FiberThin: The Miracle Weight Loss Fiber Supplement?

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The folks selling FiberThin would have you believe that they are providing some sort of miracle supplement. But what they’re really selling you is fiber. And you don’t need to spend big money to add it into your diet (ZetaCap, another fiber supplement, is outrageously advertised as “an alternative to gastric bypass surgery”).

Don’t get me wrong, adequate fiber intake is a critical element of good health. Fiber can lower blood sugar levels, increase satiety, contribute to digestive health, improve regularity and prostate health and even lower cholesterol levels. And yes, it can even have a positive effect on weight loss as well…

Nancy Howarth, a nutritionist from Tuft’s University in Boston, suggests people who add an extra 14 grams per day to their diet could expect to lose 4 pounds and decrease food intake by 10% in 4 months.

Additionally, the typical low quality North American diet does not contain nearly enough fiber — the average North American consumes 15 grams of fiber daily — 10 grams less than the minimum recommended amount of 25 mg.

So what is fiber, exactly?

Fiber is defined as dietary material resistant to digestive enzymes. It’s the indigestible material found in fruits, legumes, and grains.

Fiber is either soluable (dissolves in water), or insoluable, and it’s critical for filling you up without adding additional calories.

The best way, bar none, to increase your fiber intake is to get it from natural sources. Kidney beans, raspberries, oats, wheat bran, and celery are examples of high fiber foods.

As well as getting the fiber you need, you’ll also get vital nutrients, vitamins, minerals, and antioxidants.

While products like FiberThin, ZetaCap and the umpteen other fiber based weight loss products will accomplish the same thing as Metamucil, they are substantially more expensive (although on occasions they may prove to be more convenient), and while helpful, provide no miracle solution.

Here’s a common pet peeve of mine; neither the makers of FiberThin (Obesity Research Institute) or ZetaCap (Selmedica Healthcare), are particularly forthright in presenting the actual ingredients list of their respective products, which makes me wonder what they’ve got to hide.

Perhaps if they advertised exactly what they did contain, they’d never get you to pay those outrageous prices for what is actually a pretty basic product. Fact is, even if you don’t like Metamucil, there are plenty of cheaper alternatives to FiberThin and ZetaCap.

So what’s in FiberThin to justify all these miraculous claims of weight loss?

Glucomannan. It’s a core ingredient in many popular weight loss products including Propolene, Lipozene, and PGX Daily.

Glucomannan is a soluble fiber derived from the Konjac root. It has the ability to absorb up to 200 times its own weight in water (glucomannan may play a helping hand in combating diverticulosis). As such, it definitely will help with “feelings of fullness”.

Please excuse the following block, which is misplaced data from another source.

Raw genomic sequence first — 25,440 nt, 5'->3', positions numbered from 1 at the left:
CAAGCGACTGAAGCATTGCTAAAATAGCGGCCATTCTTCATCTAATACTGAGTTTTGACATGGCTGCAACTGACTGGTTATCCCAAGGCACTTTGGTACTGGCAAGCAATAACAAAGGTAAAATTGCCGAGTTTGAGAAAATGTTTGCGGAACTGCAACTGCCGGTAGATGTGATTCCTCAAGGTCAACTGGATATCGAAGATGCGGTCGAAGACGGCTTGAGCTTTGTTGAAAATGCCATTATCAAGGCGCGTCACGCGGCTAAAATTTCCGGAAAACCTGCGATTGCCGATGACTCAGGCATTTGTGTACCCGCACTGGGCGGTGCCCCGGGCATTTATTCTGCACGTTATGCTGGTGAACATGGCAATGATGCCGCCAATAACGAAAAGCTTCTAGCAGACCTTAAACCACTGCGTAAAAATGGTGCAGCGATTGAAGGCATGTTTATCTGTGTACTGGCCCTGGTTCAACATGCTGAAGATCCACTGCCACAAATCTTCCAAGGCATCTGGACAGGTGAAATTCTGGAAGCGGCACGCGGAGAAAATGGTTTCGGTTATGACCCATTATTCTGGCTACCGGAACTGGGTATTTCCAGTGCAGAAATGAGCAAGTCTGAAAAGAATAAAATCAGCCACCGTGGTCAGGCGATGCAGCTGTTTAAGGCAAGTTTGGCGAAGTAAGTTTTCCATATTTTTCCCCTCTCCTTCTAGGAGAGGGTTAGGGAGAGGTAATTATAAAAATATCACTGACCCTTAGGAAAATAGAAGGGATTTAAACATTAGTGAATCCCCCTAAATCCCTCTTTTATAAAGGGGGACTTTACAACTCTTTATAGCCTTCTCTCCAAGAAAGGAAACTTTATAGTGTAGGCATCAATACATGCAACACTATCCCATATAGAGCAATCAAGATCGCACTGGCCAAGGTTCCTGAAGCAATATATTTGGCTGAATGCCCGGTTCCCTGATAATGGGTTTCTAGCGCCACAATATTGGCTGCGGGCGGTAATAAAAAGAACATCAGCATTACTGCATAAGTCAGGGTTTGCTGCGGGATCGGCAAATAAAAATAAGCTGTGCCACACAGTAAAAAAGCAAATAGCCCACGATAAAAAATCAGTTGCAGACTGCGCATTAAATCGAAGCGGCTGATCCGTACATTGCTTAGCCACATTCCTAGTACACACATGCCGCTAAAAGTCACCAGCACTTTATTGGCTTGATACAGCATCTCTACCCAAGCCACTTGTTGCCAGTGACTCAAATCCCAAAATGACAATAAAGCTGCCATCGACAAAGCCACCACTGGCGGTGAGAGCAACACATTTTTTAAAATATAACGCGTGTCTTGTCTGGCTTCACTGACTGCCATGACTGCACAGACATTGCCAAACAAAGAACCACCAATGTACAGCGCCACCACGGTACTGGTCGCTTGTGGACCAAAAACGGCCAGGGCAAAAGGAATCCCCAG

Several clinical studies validate glucomannan’s ability to lower LDL cholesterol and blood lipid levels — as well as blood sugar levels (J Am Coll Nutr. 2003 Feb;22(1):36-42, Diabetes Care. 2000 Jan;23(1):9-14, Nutr Metab Cardiovasc Dis. 2005 Jun;15(3):174-80).

Wonders abound — there also appears to be some evidence validating glucomannan’s positive effect on weight loss (Int J Obes. 1984;8(4):289-93, Med Sci Monit. 2005 Jan;11(1):PI5-8)

One study (Int J Obes. 1984;8(4):289-93) showed that 1 gram of glucomannan, taken with 8 oz. of water one hour prior to meals, has a significant influence on weight loss — almost 6 pounds of fat lost in two months, with no changes in eating habits.

Despite the clinical evidence validating glucomannan’s effectiveness, I must caution you…

Glucomannan may be helpful, but it is not a miracle cure. And there’s certainly no merit to many of the outrageous claims made by the makers of glucomannan-based weight loss pills (like Propolene, FiberSlim, ZetaCap, etc.).

In fact, if you’d like to experiment with glucomannan, there are much cheaer ways of doing so. For instance, you can buy a 180-cap bottle for under $10 at BodyBuilding.com, one of our recommended online retailers.

In fact, the FTC recently targeted the makers of both FiberThin and Propolene (Obesity Research Institute) for making false and unsubstantiated claims about these products, and forced them to pay 1.5 million is customer redress. You can read more about the FTC action here!

Regardless of this, the bottom line is simple…

Adding fiber to your diet is great for all-round health, and may lead to weight loss and balanced blood sugar levels. FiberThin and other glucomannan-based products may help you accomplish this conveniently, but it is expensive.

I’ve also received numerous e-mails documenting the unscrupulous billing behavior on the part of the manufacturers of FiberThin. Seems they are adding customers to a monthly recurring billing plan without their permission. You might want to read this article before you purchase this product!

Bottom line?

I’d recommend you save your money, eat high fiber foods, and supplement with a serving or two of Metamucil before meals if you find yourself overeating! Also, stay away from products retailed by companies that have been charged by the FTC with deceptive advertising tactics. These companies obviously have no credibility and zero ethics.

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